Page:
The Packer family Photo: Stephanie’s Journey
THURSDAY, 28 MAY 2015
Campaigns from California to New Zealand to legalise euthanasia in one form or another have focused on attractive young women with terminal cancer who want to avoid suffering pain or loss of mental function at the end of their lives. Their stories are powerful and persuasive.
But so are the stories that we hear less about, like that of California mother Stephanie Packer. The 32-year old wife and mother of four was diagnosed in 2012 with scleroderma, a chronic connective tissue disease which now makes it difficult for her to breathe and prevents her taking food except through a tube inserted in her arm.
And yet she is using the time she has left to advocate for other sclerodoma patients and the campaign against the state’s End of Life Option Act, modelled on Oregon’s assisted suicide law.
A new website following her journey includes a moving video testimony, and a media interview, from which the following quotes are taken.
“Terminally ill people need to know they’re valuable and worthwhile,” Packer said. “They think they will add value to their lives by taking their own lives, that ending their lives sooner is more dignified. But if they really value their lives and the lives of the people around them, they could entrust their doctors to care for them properly and treat their pain.”
Part of the trouble for people with her condition, Stephanie says, is that “people around them and their doctors aren’t rallying for them.”
“If everyone had a doctor who cared, no one would even consider ending their own life,” she added. “Patients don’t know how to find that doctor or how to navigate the complicated health care system and they don’t have the tools or information they need. They’re so tired and don’t have the strength to deal with the fight. Instead, they’ll take the assisted suicide option because it’s easier.”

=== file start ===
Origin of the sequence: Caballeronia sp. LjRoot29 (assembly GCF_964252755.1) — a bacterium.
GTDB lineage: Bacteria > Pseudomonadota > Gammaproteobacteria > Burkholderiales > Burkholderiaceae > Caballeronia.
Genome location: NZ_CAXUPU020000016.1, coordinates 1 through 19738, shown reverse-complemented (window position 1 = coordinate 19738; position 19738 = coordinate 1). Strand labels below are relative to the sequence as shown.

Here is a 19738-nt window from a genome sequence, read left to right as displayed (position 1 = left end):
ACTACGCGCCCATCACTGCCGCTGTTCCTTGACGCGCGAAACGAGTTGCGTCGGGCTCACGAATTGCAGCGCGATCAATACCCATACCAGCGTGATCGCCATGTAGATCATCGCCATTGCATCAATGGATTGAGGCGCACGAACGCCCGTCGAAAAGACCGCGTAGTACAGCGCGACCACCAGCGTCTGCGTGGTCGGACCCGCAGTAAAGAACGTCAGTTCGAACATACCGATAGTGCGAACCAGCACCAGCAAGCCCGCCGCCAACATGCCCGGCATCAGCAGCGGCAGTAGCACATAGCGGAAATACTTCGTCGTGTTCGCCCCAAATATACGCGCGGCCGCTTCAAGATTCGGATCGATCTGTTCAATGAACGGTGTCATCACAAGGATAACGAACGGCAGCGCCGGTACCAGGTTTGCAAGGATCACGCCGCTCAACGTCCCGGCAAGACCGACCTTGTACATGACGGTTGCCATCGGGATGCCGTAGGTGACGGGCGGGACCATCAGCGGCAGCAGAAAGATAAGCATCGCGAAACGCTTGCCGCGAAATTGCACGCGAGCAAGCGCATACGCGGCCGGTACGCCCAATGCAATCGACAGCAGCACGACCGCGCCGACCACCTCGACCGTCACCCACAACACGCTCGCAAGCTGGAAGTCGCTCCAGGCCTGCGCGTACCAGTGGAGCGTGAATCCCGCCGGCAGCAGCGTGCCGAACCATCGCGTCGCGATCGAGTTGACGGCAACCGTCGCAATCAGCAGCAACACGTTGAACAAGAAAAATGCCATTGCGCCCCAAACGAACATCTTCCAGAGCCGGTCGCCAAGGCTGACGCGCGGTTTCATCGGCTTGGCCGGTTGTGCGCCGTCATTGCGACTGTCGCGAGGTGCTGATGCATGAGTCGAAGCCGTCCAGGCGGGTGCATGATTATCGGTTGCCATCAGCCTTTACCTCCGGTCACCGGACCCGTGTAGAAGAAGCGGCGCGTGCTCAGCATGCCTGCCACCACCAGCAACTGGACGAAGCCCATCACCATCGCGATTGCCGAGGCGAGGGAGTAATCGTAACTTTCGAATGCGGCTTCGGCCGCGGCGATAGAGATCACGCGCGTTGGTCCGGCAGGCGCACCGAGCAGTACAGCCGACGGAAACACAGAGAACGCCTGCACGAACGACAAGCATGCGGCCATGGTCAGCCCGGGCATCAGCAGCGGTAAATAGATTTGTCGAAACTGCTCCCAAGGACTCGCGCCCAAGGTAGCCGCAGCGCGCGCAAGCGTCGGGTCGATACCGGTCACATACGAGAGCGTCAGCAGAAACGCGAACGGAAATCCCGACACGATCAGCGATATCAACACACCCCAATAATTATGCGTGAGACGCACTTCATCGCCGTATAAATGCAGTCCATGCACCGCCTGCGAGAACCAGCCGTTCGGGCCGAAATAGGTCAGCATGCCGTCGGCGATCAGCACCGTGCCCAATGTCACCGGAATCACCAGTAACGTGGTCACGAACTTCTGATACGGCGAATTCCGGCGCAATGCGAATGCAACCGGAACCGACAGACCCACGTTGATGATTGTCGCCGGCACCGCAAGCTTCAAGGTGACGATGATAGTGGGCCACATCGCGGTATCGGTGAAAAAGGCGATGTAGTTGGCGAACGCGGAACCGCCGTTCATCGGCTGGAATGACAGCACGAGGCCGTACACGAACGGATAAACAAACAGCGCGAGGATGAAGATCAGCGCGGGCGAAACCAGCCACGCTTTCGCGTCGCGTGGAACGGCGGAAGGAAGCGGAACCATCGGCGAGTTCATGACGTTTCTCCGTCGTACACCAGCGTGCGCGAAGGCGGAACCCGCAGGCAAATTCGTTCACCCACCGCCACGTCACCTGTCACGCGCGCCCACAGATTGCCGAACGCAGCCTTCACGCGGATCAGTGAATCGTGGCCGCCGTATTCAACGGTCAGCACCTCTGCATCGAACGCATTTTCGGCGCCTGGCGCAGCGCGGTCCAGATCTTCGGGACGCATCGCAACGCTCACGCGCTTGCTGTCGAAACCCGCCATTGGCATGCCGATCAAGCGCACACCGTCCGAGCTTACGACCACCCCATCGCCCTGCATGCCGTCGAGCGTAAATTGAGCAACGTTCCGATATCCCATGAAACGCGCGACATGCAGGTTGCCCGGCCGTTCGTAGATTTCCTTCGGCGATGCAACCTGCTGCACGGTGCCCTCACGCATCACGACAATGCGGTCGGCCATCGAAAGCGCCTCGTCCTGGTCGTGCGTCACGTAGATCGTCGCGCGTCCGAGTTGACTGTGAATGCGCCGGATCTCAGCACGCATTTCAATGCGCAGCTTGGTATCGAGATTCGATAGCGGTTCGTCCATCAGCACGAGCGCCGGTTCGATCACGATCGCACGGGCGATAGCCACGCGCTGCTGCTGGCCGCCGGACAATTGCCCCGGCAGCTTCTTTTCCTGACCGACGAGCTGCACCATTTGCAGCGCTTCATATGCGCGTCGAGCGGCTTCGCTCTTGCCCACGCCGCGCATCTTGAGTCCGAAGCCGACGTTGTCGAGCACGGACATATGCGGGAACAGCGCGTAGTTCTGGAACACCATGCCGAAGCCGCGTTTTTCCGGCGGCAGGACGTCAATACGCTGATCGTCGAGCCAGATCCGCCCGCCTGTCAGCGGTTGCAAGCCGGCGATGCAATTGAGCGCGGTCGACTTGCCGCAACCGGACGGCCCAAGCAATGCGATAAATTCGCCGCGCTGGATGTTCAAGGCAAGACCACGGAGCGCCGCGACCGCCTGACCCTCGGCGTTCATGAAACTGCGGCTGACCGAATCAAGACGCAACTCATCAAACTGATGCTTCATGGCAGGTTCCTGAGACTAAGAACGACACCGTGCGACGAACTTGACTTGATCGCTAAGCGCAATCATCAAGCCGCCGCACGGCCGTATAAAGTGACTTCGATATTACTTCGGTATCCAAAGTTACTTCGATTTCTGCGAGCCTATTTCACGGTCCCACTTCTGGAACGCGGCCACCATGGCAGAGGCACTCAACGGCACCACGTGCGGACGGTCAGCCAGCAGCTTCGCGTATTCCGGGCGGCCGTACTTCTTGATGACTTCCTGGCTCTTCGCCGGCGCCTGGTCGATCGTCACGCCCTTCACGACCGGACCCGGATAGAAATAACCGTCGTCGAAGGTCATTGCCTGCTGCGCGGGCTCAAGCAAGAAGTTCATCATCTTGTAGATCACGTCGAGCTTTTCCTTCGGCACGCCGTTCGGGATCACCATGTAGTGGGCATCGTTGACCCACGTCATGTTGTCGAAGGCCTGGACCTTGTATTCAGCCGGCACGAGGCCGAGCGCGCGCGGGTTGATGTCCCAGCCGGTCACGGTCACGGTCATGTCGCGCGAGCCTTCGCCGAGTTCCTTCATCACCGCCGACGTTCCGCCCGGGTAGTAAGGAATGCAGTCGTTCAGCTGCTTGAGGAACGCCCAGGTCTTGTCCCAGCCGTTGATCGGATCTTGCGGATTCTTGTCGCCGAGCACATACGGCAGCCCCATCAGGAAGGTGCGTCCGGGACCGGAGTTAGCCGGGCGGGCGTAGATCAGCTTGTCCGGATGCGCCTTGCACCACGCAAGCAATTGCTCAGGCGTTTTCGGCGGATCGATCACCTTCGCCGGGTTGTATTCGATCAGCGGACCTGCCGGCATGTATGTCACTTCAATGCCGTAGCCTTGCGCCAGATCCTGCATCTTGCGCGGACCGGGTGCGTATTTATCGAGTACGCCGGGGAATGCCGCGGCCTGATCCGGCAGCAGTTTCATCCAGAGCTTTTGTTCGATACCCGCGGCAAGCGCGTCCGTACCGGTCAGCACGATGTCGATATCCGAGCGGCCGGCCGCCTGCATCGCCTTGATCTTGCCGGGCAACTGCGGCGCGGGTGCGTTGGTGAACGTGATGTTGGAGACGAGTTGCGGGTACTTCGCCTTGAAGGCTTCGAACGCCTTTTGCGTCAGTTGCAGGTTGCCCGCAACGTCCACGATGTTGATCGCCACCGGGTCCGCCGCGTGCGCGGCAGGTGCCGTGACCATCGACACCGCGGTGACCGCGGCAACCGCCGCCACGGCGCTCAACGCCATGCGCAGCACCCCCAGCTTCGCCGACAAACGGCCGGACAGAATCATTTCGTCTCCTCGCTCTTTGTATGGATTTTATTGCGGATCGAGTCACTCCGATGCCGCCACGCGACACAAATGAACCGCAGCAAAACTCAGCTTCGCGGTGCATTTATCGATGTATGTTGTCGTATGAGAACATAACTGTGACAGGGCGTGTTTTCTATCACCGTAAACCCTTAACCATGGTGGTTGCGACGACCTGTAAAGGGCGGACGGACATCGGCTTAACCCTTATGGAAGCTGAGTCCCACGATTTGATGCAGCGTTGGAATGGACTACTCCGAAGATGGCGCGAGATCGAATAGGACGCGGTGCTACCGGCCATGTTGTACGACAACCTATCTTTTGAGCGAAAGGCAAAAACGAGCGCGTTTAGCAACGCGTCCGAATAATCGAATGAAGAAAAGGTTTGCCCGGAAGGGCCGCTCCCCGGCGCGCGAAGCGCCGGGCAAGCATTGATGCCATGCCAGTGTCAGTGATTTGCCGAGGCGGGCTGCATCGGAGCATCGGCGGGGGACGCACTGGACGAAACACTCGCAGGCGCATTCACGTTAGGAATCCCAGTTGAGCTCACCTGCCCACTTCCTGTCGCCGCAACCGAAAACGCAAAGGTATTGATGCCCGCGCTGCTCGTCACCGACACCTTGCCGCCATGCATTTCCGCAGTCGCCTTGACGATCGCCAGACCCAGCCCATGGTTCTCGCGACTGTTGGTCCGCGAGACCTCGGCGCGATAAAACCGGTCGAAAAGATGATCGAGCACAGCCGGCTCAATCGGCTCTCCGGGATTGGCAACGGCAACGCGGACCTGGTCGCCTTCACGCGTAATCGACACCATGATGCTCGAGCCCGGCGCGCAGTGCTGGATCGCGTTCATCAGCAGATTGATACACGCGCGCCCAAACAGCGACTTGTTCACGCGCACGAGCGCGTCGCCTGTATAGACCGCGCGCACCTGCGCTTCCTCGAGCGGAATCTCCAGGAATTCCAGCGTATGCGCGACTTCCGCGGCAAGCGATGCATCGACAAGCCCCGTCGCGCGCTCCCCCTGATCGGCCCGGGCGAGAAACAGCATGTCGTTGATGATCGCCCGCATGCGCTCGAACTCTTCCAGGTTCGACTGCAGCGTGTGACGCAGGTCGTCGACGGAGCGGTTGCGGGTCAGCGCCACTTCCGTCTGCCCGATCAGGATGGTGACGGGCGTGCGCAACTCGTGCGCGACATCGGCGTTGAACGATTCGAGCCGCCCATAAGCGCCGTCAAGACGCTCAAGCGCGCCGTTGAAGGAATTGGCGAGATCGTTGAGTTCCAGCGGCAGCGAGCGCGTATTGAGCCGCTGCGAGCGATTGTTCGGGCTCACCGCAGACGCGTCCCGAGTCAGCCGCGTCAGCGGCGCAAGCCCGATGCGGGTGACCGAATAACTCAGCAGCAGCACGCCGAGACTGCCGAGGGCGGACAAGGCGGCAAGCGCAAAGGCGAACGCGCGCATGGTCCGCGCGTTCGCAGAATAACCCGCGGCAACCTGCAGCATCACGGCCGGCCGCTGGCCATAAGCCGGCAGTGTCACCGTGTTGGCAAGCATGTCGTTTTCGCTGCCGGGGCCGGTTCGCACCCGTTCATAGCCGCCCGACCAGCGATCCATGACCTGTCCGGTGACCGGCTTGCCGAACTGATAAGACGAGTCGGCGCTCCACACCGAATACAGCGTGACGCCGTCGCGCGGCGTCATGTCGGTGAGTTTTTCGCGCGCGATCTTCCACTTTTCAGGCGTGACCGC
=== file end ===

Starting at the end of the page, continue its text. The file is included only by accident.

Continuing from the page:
The hardest thing for her is the thought of leaving her four children, aged 5, 8, 10 and 11.
“The first time one of my kids got hurt, I realized that they will need someone to fix them when I’m gone,” she said. “Who will fix them when Mom’s not there? Those things are hard. Sometimes you figure them out and accept them and move on. But anything with my kids, I just think about it and get upset. Ultimately I shake it off and carry on.”
Still, one doesn’t have to be terminally ill to have excruciating pain in one’s life, she said. “We don’t hand a gun to someone who’s suffering from depression,” she said. “So we shouldn’t give the dying a handy tool to end their lives. It’s important instead to give terminally ill patients the tools to live. There is beauty in their lives; perhaps more even than before their diagnoses. You see life differently when death is imminent.”
Stephanie seeks a peaceful death with grace and sees no dignity in taking her own life. She says it is scary that you have so many people pushing for something they’re not educated about. Basically, the bill is “bad medicine”. Its attraction for authorities is that it is cost effective: In comparison to a $100 prescription for suicide medication, some chemotherapy and cancer treatments can cost up to $3,000 per month. These costs dangerously narrow the sick person’s options.
Written poorly, the proposed legislation creates a dangerous opportunity for caregivers, doctors and patients’ families to exploit and exterminate society’s most vulnerable population – the weak and immobile, both adults and children, in the name of choice and dignity, Packer said.
“I can’t sit and watch that happen without having something to say about it,” she said. “I can see solutions. It’s not easy, but life isn’t meant to be easy.”